I have some objections to the plot. I have no objection to getting these three together again, and I’m only mildly annoyed at their ridgeheadedness. I don’t mind Kang and Farrell having a history. What I don’t like, however, is the notion that these three have been best buddies, three-amigo-ing their way ‘round the galaxy for like a hundred years. It’s just forced, it doesn’t ring true. There’s no reason to assume these guys had any particular connection, and imposing one just to get the ball rolling is awkward.

Look at it this way: The US Navy is huge, right? About 350 ships, lots of captains. What are the odds that any two captains in the US Navy will know each other? About 175:1. What are the odds that three captains will be best buddies going on adventures together and whatnot? About 116:1. Neither is impossible, but it’s relatively unlikely. Now: What are the odds that a random Russian captain is going to meet these three best friends each a year apart, in the course of combat duty, bing, bing, bing? I’m bad with math, but I’m going to assume that’s something like 1050:1 against, at best.

So if you’re going to have something these guys have in common: we’ve already seen it. It’s Kirk. Do you need more? Just have a plot that arises from that. But rather than do this, they concoct an unseen traumatic backstory. Even this might be ok, but that’s not enough. Despite there presumably being hundreds, perhaps thousands of Klingon ships, most of which would not generally be assigned to the same patrol groups, they force the idea that these guys are eternally joined at the hip. It don’t wash.

Why you gotta' do that, Trek? Why you gotta' ruin everything about yourself?

Beyond that, I’m not really sure the writers or the actors recaptured their characters. This is hard: It was a long time ago, most of them had lots of guest starring parts on lots of shows at the same time, it was just one week’s work half a lifetime ago. They might not even remember doing it. Easy to lose that spark, made worse when the Klingons are, essentially, a different species now than they were back in the day.

Case in point: Kor is now a fat drunken braggart, a comedy-relief character. Koloth is no longer the master of underhanded sarcasm, he’s just a generic badass, though he does get the best line in the episode:

Odo: “How did you get in here without anyone seeing you?”

Koloth: “I am Koloth.”

Odo: “That doesn’t answer the question.”

Koloth: “Yes it does.”

There’s not the slightest shard of the Tribbles Koloth in evidence here. As Kang, Ansara probably comes closest to what he once was, as he was essentially the perfect TOS Klingon, and because Ansara had an undeniable presence and voice, and some not-insignificant acting chops as well.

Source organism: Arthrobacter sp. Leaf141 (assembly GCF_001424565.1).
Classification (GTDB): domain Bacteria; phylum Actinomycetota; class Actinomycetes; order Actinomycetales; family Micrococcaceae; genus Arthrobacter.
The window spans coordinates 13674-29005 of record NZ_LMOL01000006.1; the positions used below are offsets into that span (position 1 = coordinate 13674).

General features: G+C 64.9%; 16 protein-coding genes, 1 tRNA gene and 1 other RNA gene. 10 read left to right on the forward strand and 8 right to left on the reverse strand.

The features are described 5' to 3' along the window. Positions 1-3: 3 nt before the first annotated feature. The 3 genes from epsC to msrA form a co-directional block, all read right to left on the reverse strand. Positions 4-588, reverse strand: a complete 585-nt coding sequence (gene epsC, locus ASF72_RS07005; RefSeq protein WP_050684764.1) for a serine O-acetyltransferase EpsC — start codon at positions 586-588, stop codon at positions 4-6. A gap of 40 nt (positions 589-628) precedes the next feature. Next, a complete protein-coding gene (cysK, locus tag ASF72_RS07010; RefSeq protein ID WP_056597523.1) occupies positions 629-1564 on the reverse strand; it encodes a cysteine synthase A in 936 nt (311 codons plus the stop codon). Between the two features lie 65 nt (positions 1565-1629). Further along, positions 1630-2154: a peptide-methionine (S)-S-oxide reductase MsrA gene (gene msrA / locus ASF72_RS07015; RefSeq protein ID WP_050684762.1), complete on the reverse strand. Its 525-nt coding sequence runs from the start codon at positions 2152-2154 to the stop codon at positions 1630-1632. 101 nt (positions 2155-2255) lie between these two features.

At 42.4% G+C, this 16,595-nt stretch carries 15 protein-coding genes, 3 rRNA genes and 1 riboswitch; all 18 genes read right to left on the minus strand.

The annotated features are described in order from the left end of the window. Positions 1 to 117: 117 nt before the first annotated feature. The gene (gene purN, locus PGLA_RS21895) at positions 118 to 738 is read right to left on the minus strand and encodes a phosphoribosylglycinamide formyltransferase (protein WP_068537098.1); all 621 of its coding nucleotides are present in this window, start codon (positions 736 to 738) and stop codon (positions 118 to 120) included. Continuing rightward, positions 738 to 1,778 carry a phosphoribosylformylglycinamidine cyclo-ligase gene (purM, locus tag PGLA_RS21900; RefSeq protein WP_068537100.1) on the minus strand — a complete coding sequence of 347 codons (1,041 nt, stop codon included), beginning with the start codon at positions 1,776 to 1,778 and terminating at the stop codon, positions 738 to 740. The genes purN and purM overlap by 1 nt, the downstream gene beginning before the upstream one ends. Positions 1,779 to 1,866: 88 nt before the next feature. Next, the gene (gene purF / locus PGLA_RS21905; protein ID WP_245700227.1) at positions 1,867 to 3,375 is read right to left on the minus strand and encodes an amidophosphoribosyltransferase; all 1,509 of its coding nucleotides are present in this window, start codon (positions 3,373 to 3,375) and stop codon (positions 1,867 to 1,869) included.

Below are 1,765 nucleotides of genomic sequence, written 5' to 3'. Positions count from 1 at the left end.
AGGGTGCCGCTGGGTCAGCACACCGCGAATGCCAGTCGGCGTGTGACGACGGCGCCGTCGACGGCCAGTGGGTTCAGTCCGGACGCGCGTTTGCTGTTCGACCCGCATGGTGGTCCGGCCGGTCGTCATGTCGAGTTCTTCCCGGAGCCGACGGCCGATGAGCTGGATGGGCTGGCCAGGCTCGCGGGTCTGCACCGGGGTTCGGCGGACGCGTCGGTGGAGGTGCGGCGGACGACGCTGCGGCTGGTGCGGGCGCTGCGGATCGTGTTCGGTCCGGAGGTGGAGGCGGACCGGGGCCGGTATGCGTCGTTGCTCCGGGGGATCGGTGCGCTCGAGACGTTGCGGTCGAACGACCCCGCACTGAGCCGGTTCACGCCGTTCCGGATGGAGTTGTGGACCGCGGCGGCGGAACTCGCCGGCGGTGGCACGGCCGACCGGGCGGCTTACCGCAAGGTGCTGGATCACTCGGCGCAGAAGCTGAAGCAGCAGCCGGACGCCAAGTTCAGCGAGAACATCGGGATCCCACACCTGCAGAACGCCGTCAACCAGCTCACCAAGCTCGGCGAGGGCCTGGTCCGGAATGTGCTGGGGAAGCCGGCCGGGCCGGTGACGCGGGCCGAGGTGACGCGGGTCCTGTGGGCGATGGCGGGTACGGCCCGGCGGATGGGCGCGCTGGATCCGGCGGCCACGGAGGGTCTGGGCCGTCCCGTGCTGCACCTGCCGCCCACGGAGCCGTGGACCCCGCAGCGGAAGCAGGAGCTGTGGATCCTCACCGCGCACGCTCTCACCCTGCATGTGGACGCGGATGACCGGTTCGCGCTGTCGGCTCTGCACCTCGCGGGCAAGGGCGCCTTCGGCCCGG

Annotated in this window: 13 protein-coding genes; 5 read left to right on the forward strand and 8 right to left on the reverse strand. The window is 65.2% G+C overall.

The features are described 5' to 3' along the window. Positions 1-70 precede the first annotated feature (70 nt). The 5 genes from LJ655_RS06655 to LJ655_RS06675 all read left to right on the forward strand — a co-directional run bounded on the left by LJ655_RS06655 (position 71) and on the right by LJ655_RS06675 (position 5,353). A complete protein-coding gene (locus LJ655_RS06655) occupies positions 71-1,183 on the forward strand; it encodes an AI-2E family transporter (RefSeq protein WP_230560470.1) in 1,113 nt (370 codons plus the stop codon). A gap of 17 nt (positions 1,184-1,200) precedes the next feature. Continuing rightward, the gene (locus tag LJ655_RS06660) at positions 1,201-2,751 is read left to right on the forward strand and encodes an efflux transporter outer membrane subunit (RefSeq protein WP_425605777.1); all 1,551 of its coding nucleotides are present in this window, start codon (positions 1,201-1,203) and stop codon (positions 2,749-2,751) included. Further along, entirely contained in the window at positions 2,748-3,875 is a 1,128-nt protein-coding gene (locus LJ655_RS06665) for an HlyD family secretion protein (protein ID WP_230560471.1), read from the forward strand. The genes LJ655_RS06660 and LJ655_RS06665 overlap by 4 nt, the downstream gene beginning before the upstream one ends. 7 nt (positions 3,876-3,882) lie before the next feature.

We get a bit of “Lion in Winter” from him. He’s old, he’s tired of the chase, he has nothing left, his line ends with him, he’s lived too long, he chafes at living in a de-fanged empire beholden to the Federation, and honestly he’s just hoping to die with glory. This whole thing is an elaborate suicide for him. He tries repeatedly to keep Farrell from going, but she convinces him they can actually do it and live, and he gets excited.

Iactually believe this Kang is the same one from TOS. The others are new characters with old names and old actors, and nothing much else in common. When he says “Perhaps today is a good day to live” the ten year old boy that lives in my heart did a happy dance. They go, they fight, they win, but Koloth and Kang die. In the end, Koloth made no real impression, and was surprisingly absent for much of the story. And while I could tolerate their ridge-head-ification, I found it distractingly ludicrous.

There’s one scene where the three of them are strutting along in their ridiculous 1970s heavy metal boots and their dopey space-man armor, and their long, ratty, mostly-grey wigs where I just busted out laughing. It’s supposed to be imposing and cool, but mostly they just looked like a geriatric Kiss Tribute Band.

It was nice seeing Terry Farrell running around in her skin-tight black-and-grey combat longjohns, though. She’s quite pretty. Dunno if I related that. Ok, I’m tired of typing. I’ll wrap this up next week.


Kevin Long is a well-reviewed Science Fiction author, who has written three full-length anthologies, and is at work on several other projects. He used to blog under the name “Republibot 3.0,” but now that his stalker is dead, and he can afford to be less paranoid, he uses his real name. His personal website is here and his Smashwords page here. Or, if you prefer Amazon, his books are here, here, and here. Check out his site, and buy one of his books. He’s got a wife and kids to support! ANd, hey, if anyone knows how to embed these links so they don't take up twenty miles of space, that'd be keen, too!